ColumbiaMagazine.com
Printed from:

Welcome to Columbia Magazine  
 

























 
Carol Perkins: School consolidation offers nicer place to learn

But consolidation, the closing of North Metcalfe Elementary, Summer Shade, and Edmonton Elementary, combining them into a brand new facility in Edmonton, does not however, come without a price
The next earlier Carol Perkins Column: Carol Perkins: Best graduation - WKU Spring 2013

By Carol Perkins

The End of An Era. This month has been a time for celebrating the past and moving toward the future for students at North Metcalfe Elementary, Summer Shade Elementary and Edmonton Elementary, the three elementary schools in Metcalfe County. Following the trend across the state of consolidating primary schools into one main center, Metcalfe County is ready to open its doors to such a school this fall. A brand new facility will offer students a much nicer place to learn, but none of this comes without a price. The price is the closing of their beloved community schools.


I attended the homecoming at Summer Shade Elementary last weekend. Under the leadership of teacher Jay White and his planning committee, I was certainly impressed by the time and effort devoted to such a wonderful presentation. Scattered on every table in the Zebra decorated cafeteria were pictures and trophies and scrapbooks on loan from former students and teachers. Even though I didn't attend the school, I enjoyed looking at pictures of my high school classmates and of my husband who did attend there. As a matter of fact, he vows that he and a few of his buddies were the first ones paddled in that new brick school that replaced the white wooden structure there until 1959.

"We had skipped school one day," he said. "The principal was James Depp and he was not going to let us get by with that, so he took us in his office, flipped on the intercom so the whole school could hear, and paddled each of us. That kept down the school skipping!"

North Metcalfe has actually had two events this year: a "Final Roar" basketball tournament and then a cookout just a few days ago. Edmonton Elementary hosted an End of the Era event in the new middle school with performances from the band and each elementary class. Over all, the closing of these schools has ended with high anticipation of becoming a county of Hornets, mixed left with a lifetime of memories of being Bluejays, Zebras, and Tigers.

Speaking of memories, have you ever wondered why school memories, whether good or bad, are always vivid? We may not remember what clothes we wore yesterday, but we remember each classroom, each teacher, and most of our classmates.

Even though he stands firm in his declaration that he never liked one minute of school, Guy wandered the hallway and ended up in his eighth grade classroom, recalling some of his memories with his buddies, special programs with Dimple Branstetter at the piano, wearing little string ties in the choir, and playing basketball in the old gym with Junior Branstetter as his coach. I believe what he disliked was being confined!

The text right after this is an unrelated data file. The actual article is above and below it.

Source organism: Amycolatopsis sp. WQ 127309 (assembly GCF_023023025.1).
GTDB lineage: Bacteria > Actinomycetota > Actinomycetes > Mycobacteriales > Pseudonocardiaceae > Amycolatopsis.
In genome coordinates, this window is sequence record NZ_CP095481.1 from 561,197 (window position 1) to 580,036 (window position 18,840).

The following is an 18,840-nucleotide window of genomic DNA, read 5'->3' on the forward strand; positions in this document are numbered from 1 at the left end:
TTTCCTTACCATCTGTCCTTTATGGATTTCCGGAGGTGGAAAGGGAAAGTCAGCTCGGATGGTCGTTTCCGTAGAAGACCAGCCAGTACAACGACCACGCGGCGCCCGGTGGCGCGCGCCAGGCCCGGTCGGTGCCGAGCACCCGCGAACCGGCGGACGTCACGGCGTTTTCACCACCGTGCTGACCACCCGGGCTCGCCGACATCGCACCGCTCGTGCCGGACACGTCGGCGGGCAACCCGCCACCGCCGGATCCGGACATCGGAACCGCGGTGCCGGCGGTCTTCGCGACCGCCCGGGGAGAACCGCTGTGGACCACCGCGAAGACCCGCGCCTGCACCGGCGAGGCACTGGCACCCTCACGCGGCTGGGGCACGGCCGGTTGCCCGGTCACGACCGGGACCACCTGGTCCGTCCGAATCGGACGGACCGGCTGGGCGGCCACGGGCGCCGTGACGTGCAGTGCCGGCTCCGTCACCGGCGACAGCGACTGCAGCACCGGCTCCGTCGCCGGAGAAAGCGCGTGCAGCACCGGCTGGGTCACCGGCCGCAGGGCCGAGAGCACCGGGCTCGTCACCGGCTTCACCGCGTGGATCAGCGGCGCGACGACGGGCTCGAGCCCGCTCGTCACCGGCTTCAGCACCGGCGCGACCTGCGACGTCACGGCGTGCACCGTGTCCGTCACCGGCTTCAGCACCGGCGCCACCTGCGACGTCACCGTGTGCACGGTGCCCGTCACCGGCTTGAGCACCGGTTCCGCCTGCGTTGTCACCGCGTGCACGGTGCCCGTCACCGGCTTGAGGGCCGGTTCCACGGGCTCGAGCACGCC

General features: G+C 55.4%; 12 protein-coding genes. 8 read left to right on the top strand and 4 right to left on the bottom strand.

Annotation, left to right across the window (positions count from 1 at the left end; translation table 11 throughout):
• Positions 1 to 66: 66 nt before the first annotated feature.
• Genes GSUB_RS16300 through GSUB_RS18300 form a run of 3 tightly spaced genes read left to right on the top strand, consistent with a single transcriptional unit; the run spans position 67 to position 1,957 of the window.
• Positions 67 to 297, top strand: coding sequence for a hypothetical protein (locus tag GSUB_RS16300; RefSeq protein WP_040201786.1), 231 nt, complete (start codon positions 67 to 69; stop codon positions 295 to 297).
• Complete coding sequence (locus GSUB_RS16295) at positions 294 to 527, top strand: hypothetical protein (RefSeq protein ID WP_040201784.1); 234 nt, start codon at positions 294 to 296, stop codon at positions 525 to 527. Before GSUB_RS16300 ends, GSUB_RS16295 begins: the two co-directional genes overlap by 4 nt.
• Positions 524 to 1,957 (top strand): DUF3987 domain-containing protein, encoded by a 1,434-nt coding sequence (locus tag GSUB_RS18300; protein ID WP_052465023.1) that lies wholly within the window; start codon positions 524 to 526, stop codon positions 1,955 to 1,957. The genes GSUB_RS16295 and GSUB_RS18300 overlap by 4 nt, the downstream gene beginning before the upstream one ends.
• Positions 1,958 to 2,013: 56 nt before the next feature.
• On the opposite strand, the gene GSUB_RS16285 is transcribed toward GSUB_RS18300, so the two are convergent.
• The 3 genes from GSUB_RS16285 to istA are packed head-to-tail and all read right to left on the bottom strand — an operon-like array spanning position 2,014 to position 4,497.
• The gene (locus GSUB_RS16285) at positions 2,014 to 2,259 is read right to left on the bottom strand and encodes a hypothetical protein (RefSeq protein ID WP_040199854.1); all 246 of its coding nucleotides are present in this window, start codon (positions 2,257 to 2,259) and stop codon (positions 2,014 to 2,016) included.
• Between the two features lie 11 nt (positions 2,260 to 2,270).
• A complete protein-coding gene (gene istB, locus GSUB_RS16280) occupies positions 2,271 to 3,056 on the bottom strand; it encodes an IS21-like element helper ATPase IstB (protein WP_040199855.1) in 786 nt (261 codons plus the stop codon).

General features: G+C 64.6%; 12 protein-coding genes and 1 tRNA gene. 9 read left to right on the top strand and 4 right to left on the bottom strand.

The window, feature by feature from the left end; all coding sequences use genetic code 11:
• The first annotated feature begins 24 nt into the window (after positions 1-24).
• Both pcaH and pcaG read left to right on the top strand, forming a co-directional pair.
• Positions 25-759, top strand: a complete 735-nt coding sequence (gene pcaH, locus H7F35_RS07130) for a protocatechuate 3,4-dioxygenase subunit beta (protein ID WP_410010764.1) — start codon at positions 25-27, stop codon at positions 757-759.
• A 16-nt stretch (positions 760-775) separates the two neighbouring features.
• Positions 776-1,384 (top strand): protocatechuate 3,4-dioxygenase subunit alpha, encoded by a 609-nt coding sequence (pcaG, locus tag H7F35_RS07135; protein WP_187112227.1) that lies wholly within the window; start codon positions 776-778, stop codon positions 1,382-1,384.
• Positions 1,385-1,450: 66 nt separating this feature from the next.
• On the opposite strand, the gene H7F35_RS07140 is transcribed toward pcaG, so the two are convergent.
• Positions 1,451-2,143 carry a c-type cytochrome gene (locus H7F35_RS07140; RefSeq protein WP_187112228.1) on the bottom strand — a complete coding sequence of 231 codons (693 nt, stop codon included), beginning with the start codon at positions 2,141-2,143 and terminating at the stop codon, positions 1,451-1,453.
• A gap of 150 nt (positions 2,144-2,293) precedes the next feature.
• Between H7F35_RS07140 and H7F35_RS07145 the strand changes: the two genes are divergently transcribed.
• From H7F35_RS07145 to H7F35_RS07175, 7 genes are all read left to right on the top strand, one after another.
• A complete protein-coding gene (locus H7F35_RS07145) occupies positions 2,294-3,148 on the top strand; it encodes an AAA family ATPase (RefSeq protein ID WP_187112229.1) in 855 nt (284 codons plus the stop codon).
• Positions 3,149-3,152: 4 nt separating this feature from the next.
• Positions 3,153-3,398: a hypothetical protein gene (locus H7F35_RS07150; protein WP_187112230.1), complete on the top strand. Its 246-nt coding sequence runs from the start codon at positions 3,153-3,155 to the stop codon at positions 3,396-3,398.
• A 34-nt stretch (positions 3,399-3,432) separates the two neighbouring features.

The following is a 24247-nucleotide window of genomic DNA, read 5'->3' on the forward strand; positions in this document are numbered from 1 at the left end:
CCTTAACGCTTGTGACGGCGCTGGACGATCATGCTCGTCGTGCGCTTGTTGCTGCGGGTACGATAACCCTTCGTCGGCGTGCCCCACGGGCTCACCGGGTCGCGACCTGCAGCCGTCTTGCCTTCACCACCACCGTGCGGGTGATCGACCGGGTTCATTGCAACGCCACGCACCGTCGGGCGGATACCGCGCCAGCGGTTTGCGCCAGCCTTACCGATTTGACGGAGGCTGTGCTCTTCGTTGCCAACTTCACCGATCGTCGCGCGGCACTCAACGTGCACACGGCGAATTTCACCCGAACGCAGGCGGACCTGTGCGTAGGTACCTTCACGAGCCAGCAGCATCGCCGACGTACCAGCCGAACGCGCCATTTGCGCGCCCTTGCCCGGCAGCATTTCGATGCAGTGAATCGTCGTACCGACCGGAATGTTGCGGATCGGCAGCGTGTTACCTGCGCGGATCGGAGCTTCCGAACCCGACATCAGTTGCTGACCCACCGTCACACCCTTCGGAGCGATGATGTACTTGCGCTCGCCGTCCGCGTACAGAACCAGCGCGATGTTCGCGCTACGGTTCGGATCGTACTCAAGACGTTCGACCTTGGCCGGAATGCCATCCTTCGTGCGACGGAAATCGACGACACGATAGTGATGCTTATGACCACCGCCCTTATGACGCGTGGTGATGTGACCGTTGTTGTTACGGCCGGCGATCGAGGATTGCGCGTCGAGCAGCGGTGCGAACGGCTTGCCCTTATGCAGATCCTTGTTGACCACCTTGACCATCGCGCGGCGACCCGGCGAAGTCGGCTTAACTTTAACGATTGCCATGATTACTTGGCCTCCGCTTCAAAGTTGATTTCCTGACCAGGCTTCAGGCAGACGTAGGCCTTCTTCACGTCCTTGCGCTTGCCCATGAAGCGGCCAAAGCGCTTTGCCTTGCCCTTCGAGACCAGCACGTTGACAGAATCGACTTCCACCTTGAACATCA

Barren County has also seen many changes since I was a young girl and going to the "grade" schools when our Bluejays played either Hiseville or Temple Hill or Park City in those old buildings with gym floors that came to the wall. With fond memories, I think of the girls I met, now grandmothers, who remain lifelong acquaintances. I have often said, "I think I knew your mother when she was a cheerleader for Temple Hill."

I knew many Glasgow girls and boys from my school days in Metcalfe County. We were great rivals on the court, but great friends as we circled Jerry's or hung out at the drive-in or dated boys from each town. I knew girls and boys from Burkesville, Albany, Tompkinsville, Columbia, and Greensburg because of elementary and high school events from sports to the Beta Club and even know them today.

School memories are not created by buildings, but by teachers, classmates, and administrators. Memories are created by mothers who baked cupcakes, fathers who coached little league games, citizens who showed up for events to cheer students on, and businesses who donated money to make things happen. I am thankful to those who made my schools days more than just a picture in a yearbook. - Carol Perkins


This story was posted on 2013-05-26 02:18:16
Printable: this page is now automatically formatted for printing.
Have comments or corrections for this story? Use our contact form and let us know.


 

To sponsor news and features on ColumbiaMagazine, please use our contact form.

 

























 
 
Quick Links to Popular Features


 

ColumbiaMagazine.com content is available as an RSS/XML feed for your RSS reader or other news aggregator.
Use the following link: http://www.columbiamagazine.com/columbiamagazinerss.php.

Contact us: Columbia Magazine and columbiamagazine.com are published by D'Zine, Ltd., PO Box 906, Columbia, KY 42728.
Phone: 270-250-2730 Fax: 270-751-0401


Please use our contact page, or send questions about technical issues with this site to webmaster@columbiamagazine.com. All logos and trademarks used on this site are property of their respective owners. All comments remain the property and responsibility of their posters, all articles and photos remain the property of their creators, and all the rest is copyright 1995-Present by Columbia! Magazine and D'Zine, Ltd. Privacy policy: use of this site requires no sharing of information. Voluntarily shared information may be published and made available to the public on this site and/or stored electronically. Anonymous submissions will be subject to additional verification. Cookies are not required to use our site. However, if you have cookies enabled in your web browser, some of our advertisers may use cookies for interest-based advertising across multiple domains. For more information about third-party advertising, visit the NAI web privacy site.